Case BriefsHigh Courts

Rajasthan High Court: Alok Sharma, J. allowed a civil writ petition filed by a person against his transfer order. As a result of which, another order was passed regarding its transfer, quashing the previous transfer order.

 In the instant case, the petitioner was transferred to the post of RTO Alwar and respondent 3 herein who was posted as RTO earlier, was transferred to the Transport Department. Since the petitioner was due to retire in just six months, he challenged his transfer order before the Rajasthan Civil Services Appellate Tribunal, Jaipur. The Tribunal quashed his transfer order. Consequently, respondent 3 was transferred back to his original post of RTO and the petitioner was directed to join Parivahan Bhavan, Jaipur. Aggrieved by the said order of the Department, the instant petition was filed.

At the outset, the Court observed that the order passed by Tribunal was a well considered and replete with cogent reasons. It remarked that a transfer is an incident of service and the discretion of an employer in transferring an employee is quite wide. Ordinarily, no interference is to be made with an order of transfer unless it violates a statutory rule or is malafide. But it was opined that the same is not an iron-clad opinion in law. The Court relied on the case of Manjula Pathak v. State of Rajasthan, (SB CWP No. 14577 of 2016), which was also considered by the Tribunal, and held that transfer of an employee, within a year of his imminent superannuation, deserved interference.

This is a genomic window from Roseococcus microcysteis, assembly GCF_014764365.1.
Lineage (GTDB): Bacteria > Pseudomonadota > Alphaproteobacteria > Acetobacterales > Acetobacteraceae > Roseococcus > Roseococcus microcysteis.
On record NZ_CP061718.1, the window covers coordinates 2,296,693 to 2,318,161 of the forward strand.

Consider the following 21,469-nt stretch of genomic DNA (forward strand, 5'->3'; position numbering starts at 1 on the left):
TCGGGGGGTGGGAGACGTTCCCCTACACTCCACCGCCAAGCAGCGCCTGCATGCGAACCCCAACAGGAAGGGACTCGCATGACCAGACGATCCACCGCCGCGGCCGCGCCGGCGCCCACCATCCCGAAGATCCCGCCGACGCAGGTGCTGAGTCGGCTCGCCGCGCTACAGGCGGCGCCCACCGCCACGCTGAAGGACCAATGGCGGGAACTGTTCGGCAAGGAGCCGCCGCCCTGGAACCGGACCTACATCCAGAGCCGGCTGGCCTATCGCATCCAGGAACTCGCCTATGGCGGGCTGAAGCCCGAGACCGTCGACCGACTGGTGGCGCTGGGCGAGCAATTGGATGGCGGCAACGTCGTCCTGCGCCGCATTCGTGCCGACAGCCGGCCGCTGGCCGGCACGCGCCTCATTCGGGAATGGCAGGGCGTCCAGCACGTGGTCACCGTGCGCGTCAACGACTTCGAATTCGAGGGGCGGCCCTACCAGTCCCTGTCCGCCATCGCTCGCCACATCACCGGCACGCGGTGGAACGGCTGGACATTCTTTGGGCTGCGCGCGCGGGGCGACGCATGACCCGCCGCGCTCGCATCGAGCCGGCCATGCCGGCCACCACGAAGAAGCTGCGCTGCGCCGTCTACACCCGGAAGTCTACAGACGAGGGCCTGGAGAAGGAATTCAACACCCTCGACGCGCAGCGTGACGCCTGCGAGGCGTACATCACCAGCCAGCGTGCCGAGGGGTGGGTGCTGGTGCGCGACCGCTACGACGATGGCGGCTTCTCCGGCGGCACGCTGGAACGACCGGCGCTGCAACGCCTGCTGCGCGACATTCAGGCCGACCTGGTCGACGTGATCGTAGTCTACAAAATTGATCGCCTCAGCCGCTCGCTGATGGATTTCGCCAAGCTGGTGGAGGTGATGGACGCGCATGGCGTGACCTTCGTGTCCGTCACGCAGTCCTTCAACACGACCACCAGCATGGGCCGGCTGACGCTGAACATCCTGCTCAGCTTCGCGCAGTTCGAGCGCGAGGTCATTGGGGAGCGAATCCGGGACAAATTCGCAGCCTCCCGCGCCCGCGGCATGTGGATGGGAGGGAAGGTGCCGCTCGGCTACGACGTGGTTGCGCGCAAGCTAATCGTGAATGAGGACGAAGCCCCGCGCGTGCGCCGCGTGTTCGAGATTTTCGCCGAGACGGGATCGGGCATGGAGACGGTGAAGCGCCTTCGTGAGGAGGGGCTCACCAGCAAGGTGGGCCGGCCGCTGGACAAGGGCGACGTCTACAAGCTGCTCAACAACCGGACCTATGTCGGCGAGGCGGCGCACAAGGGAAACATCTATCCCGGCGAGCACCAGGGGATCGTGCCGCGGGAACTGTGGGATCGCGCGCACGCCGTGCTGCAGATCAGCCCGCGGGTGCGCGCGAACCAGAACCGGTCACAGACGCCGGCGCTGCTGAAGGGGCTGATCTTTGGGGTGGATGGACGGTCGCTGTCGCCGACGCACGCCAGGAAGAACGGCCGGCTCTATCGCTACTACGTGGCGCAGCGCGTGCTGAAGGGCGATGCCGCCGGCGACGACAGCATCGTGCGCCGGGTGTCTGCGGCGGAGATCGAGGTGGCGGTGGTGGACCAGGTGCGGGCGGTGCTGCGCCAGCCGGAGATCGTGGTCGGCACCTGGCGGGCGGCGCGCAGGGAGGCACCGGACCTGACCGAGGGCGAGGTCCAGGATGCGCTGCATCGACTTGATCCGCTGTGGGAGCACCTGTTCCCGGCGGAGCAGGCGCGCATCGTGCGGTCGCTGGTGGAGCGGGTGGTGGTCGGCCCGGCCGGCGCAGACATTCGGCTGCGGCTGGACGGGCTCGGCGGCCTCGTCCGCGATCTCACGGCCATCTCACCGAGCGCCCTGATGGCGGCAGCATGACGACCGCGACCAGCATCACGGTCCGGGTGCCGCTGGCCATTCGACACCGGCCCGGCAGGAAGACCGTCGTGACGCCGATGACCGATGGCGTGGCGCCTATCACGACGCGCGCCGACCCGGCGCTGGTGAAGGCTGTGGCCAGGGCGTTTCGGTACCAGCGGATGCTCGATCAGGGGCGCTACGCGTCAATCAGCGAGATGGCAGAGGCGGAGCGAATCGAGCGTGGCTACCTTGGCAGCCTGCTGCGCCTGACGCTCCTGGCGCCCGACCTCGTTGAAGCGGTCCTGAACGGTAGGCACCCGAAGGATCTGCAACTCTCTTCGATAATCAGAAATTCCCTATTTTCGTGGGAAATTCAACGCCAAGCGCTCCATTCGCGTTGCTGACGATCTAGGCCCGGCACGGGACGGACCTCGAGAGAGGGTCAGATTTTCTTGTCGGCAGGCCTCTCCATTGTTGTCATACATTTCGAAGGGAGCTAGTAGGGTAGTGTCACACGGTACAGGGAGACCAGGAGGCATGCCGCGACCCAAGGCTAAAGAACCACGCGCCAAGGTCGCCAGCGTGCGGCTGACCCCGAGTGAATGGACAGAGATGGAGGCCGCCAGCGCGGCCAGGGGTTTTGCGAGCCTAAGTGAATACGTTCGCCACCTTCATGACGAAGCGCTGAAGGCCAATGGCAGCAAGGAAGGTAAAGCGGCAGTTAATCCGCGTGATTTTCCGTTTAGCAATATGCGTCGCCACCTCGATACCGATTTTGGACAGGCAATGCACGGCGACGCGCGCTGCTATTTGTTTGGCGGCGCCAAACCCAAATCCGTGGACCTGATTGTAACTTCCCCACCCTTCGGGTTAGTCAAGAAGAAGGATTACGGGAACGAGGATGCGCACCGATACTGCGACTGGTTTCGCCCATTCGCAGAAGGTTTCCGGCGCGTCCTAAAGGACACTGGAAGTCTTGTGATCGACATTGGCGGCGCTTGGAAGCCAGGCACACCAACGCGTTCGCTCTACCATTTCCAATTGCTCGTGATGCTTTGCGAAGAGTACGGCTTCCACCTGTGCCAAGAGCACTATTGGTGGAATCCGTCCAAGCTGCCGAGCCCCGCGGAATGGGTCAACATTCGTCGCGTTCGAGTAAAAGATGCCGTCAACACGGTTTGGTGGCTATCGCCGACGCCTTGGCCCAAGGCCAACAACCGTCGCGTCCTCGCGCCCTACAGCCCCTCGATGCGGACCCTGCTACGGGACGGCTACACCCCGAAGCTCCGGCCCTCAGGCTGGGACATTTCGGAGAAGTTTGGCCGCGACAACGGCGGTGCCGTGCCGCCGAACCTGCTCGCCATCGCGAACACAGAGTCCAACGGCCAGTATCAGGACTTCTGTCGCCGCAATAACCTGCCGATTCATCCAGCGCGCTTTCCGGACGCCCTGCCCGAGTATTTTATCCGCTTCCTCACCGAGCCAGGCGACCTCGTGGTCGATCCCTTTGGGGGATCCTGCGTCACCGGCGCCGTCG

It was observed that an employee, who is to retire within one year, should not be transferred if there is no obvious cause, as such a transfer would cause avoidable disruption at the end of a government servant’s career and create difficulties in a post-retiral settlement.

The Court was of the view that it was for the State Government to satisfy the Tribunal as to the circumstances which made it manifest that transferring the petitioner was founded upon a careful evaluation of public interest and/or administrative exigencies and that the impugned transfer was not a casual and mechanical exercise of discretion. The State should also have satisfied the Tribunal that while passing the impugned transfer order, the fact of the respondent 3 superannuating in six months was consciously taken into consideration. Neither of the above was admittedly done.